Olivier Crepin-Leblond (Observer)
Bastiaan Goslings (Observer)
Mail List: email@example.com
Next Call: 13 December 2016 - DDDPP, RALO Leadership and Dan O'Neill
Themes identified at the RALO secretariats meeting held on Sunday November 06 in Hyderabad: Recording and transcripts are posted HERE.
- WHOIS — why should end users care
- New gTLD's — what does the mean and how does it work
- Olivier- EURALO developing priority list
1. Wider IG landscape, and a non-exhaustive list of things to mention:
- ITU - particularly with DOA now being part of many of its Study Groups
- "Enhanced cooperation" WG at the CSTD
- Human Right Council discussions about the Internet - which are feeding into EU and civil society efforts at ICANN to increase human rights discussions
- WEF's increasing number of Internet discussions (2 ex-ICANN CEOs are now involved in this, so
- IGF (not sure I'd want to state this so boldly, but with IGF limping along and making its original support base feel increasingly frustrated, people may start looking for ICANN to fill the hole that IGF currently can't)
2. Domain names in the future Internet (including alternative identifiers)
- IoT (DOA)
- apps (that don't require users to see or input domain names)
- search engines (people using search engines to find sites & services, rather than typing in a URL)
- possibly overview of the study that looked at consumer awareness of new gTLDs
3. Geographical names and codes:
- WIPO geographic indicator discussions
- New case by Iceland government against UK Iceland Foods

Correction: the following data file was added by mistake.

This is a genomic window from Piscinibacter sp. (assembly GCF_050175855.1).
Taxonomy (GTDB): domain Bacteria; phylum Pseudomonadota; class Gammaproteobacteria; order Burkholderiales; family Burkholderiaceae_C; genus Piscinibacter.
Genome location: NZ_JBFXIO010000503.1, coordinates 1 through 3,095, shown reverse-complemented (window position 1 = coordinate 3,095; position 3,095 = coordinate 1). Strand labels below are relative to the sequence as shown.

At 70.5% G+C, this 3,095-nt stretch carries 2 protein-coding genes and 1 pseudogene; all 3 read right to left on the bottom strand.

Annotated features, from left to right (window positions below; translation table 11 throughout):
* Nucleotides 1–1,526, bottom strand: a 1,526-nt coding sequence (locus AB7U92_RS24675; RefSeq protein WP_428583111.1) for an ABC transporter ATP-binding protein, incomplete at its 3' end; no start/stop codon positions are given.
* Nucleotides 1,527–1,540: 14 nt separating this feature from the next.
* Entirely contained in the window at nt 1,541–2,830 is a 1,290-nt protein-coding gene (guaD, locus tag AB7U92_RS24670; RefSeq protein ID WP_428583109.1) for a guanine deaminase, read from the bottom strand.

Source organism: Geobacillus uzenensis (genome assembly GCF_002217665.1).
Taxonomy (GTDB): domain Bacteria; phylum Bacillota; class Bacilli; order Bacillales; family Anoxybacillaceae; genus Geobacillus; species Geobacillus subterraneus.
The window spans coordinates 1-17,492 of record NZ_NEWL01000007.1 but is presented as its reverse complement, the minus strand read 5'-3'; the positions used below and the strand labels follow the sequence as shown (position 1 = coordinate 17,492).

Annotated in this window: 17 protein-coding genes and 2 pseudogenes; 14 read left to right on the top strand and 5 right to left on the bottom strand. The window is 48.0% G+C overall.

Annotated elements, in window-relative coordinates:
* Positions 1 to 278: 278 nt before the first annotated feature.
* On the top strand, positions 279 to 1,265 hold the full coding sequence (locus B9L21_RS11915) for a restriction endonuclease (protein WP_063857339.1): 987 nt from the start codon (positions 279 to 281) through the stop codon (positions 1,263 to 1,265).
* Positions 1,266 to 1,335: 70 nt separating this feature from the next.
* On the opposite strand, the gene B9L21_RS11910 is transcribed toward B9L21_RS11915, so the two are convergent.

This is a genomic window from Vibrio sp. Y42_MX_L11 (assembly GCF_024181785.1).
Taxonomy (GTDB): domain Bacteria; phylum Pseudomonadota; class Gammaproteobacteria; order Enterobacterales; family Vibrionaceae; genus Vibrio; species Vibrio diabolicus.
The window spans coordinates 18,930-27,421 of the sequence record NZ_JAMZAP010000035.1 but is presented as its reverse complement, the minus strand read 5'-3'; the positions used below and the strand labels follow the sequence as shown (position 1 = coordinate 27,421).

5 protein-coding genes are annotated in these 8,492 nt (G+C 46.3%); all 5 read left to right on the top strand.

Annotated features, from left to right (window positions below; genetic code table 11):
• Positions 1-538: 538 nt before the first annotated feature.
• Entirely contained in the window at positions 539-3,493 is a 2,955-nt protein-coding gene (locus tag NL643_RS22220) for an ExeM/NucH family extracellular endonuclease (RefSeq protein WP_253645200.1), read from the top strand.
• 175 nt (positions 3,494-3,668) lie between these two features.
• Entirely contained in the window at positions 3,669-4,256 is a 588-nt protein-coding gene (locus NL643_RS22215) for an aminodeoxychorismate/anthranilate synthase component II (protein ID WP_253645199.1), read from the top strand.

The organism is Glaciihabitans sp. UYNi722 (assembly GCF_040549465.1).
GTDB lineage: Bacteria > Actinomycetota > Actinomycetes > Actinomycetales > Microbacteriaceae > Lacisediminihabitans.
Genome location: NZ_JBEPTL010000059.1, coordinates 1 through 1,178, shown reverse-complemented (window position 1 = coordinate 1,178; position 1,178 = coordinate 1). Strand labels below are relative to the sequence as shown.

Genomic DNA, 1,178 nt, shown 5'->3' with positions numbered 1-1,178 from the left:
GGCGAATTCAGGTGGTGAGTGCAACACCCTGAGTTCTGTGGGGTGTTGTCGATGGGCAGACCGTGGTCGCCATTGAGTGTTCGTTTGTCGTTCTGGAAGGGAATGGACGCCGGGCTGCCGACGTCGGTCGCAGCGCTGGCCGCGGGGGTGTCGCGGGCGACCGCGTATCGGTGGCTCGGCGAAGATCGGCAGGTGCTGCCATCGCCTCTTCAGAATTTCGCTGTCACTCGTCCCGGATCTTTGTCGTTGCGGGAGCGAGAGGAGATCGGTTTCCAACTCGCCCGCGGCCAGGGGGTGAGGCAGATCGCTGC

- How ccTLDs are responding to new gTLDs (some ccTLDs now allowing registrations at the 2nd level, to compete with new gTLDs, effectively helping to blur the line between cc and g names... and also therefore blurring the whole issue of what is a geo name that should be associated with a specific territory)
- Overview of all the groups within ICANN where country & geo names & codes are being discussed (& associated docs)
4. Outline of Introduction to WHOIS
- Policy issues arising from WHOIS
Explore the reasons why WHOIS has been such a contentious issue within ICANN:
Inaccuracy: given that WHOIS is an authoritative record of domain name registrations, and the reliance placed on it by some stakeholders, it is important that the records can be relied upon. However, the data is inputted by many actors, over whom there is limited control by the industry – so, ensuring accuracy is a challenge.
Security vs privacy: WHOIS surfaces classic policy tensions between privacy and security. Law enforcement and others have a legitimate reason to expect immediate access to accurate WHOIS data, particularly in threat-to-life situations. Meanwhile, for private individuals, the publication of their name, address, phone, fax and email published has an impact on fundamental rights of respect for privacy and family life.
Transparency: a significant portion of domain registrants hide their contact details behind proxy or privacy registrations. The existing WHOIS format does not provide a consistent mechanism for recording privacy/proxy registrations, nor is there a consistent process for revealing underlying registrant details in response to legitimate requests. Proxy/privacy registrations add delay to those seeking contact data.
Fitness for purpose: WHOIS is an old protocol and service. It is being used on a scale and in ways that were not envisioned by its original creators. The ICANN community has been engaged in developing successor directory services[icann.org] that would meet the needs of today’s and tomorrow’s internet users.
Responses to Questionnaire on Areas of Interest :